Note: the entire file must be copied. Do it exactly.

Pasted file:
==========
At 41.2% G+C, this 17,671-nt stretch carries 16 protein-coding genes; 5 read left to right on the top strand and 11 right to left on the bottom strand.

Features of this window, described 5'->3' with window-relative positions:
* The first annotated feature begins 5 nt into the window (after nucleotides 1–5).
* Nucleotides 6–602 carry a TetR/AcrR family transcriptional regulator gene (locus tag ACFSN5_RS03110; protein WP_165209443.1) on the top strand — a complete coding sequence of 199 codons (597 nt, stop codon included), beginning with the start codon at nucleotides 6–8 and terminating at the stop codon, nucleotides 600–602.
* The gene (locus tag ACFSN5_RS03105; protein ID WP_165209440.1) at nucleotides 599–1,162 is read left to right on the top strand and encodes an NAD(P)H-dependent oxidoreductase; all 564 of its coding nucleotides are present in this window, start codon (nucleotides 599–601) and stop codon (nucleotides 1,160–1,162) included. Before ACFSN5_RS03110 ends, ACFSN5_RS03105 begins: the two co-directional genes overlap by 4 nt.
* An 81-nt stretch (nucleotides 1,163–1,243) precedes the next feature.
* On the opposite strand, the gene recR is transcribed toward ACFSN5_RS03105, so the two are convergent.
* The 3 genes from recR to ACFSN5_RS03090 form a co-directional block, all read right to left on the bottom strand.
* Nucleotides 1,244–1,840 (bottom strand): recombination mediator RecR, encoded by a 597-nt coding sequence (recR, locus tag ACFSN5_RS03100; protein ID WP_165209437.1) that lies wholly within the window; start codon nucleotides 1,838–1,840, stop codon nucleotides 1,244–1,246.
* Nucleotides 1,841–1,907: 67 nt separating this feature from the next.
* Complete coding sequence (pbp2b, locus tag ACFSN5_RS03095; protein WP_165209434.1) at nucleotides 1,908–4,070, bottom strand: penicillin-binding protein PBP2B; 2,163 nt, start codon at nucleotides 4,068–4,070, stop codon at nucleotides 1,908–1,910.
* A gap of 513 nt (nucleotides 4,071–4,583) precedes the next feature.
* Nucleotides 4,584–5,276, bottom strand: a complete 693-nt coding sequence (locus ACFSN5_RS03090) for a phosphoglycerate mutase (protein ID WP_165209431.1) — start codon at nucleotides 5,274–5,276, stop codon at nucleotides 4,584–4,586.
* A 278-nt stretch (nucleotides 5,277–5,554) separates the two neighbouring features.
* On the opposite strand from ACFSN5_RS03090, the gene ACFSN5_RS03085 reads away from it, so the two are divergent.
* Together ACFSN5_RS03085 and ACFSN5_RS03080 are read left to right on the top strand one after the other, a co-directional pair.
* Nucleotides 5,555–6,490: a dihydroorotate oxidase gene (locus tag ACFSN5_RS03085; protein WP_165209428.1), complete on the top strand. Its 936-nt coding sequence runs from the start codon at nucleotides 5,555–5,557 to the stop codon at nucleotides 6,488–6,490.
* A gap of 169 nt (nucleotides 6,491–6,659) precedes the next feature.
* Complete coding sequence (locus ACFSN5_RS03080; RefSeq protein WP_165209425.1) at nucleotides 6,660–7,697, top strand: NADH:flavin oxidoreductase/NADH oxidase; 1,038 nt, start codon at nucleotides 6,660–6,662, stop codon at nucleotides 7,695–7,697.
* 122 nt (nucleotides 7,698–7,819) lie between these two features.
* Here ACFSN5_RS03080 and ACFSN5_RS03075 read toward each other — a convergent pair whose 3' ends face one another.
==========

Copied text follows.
At 41.2% G+C, this 17,671-nt stretch carries 16 protein-coding genes; 5 read left to right on the top strand and 11 right to left on the bottom strand.

Features of this window, described 5'->3' with window-relative positions:
* The first annotated feature begins 5 nt into the window (after nucleotides 1–5).
* Nucleotides 6–602 carry a TetR/AcrR family transcriptional regulator gene (locus tag ACFSN5_RS03110; protein WP_165209443.1) on the top strand — a complete coding sequence of 199 codons (597 nt, stop codon included), beginning with the start codon at nucleotides 6–8 and terminating at the stop codon, nucleotides 600–602.
* The gene (locus tag ACFSN5_RS03105; protein ID WP_165209440.1) at nucleotides 599–1,162 is read left to right on the top strand and encodes an NAD(P)H-dependent oxidoreductase; all 564 of its coding nucleotides are present in this window, start codon (nucleotides 599–601) and stop codon (nucleotides 1,160–1,162) included. Before ACFSN5_RS03110 ends, ACFSN5_RS03105 begins: the two co-directional genes overlap by 4 nt.
* An 81-nt stretch (nucleotides 1,163–1,243) precedes the next feature.
* On the opposite strand, the gene recR is transcribed toward ACFSN5_RS03105, so the two are convergent.
* The 3 genes from recR to ACFSN5_RS03090 form a co-directional block, all read right to left on the bottom strand.
* Nucleotides 1,244–1,840 (bottom strand): recombination mediator RecR, encoded by a 597-nt coding sequence (recR, locus tag ACFSN5_RS03100; protein ID WP_165209437.1) that lies wholly within the window; start codon nucleotides 1,838–1,840, stop codon nucleotides 1,244–1,246.
* Nucleotides 1,841–1,907: 67 nt separating this feature from the next.
* Complete coding sequence (pbp2b, locus tag ACFSN5_RS03095; protein WP_165209434.1) at nucleotides 1,908–4,070, bottom strand: penicillin-binding protein PBP2B; 2,163 nt, start codon at nucleotides 4,068–4,070, stop codon at nucleotides 1,908–1,910.
* A gap of 513 nt (nucleotides 4,071–4,583) precedes the next feature.
* Nucleotides 4,584–5,276, bottom strand: a complete 693-nt coding sequence (locus ACFSN5_RS03090) for a phosphoglycerate mutase (protein ID WP_165209431.1) — start codon at nucleotides 5,274–5,276, stop codon at nucleotides 4,584–4,586.
* A 278-nt stretch (nucleotides 5,277–5,554) separates the two neighbouring features.
* On the opposite strand from ACFSN5_RS03090, the gene ACFSN5_RS03085 reads away from it, so the two are divergent.
* Together ACFSN5_RS03085 and ACFSN5_RS03080 are read left to right on the top strand one after the other, a co-directional pair.
* Nucleotides 5,555–6,490: a dihydroorotate oxidase gene (locus tag ACFSN5_RS03085; protein WP_165209428.1), complete on the top strand. Its 936-nt coding sequence runs from the start codon at nucleotides 5,555–5,557 to the stop codon at nucleotides 6,488–6,490.
* A gap of 169 nt (nucleotides 6,491–6,659) precedes the next feature.
* Complete coding sequence (locus ACFSN5_RS03080; RefSeq protein WP_165209425.1) at nucleotides 6,660–7,697, top strand: NADH:flavin oxidoreductase/NADH oxidase; 1,038 nt, start codon at nucleotides 6,660–6,662, stop codon at nucleotides 7,695–7,697.
* 122 nt (nucleotides 7,698–7,819) lie between these two features.
* Here ACFSN5_RS03080 and ACFSN5_RS03075 read toward each other — a convergent pair whose 3' ends face one another.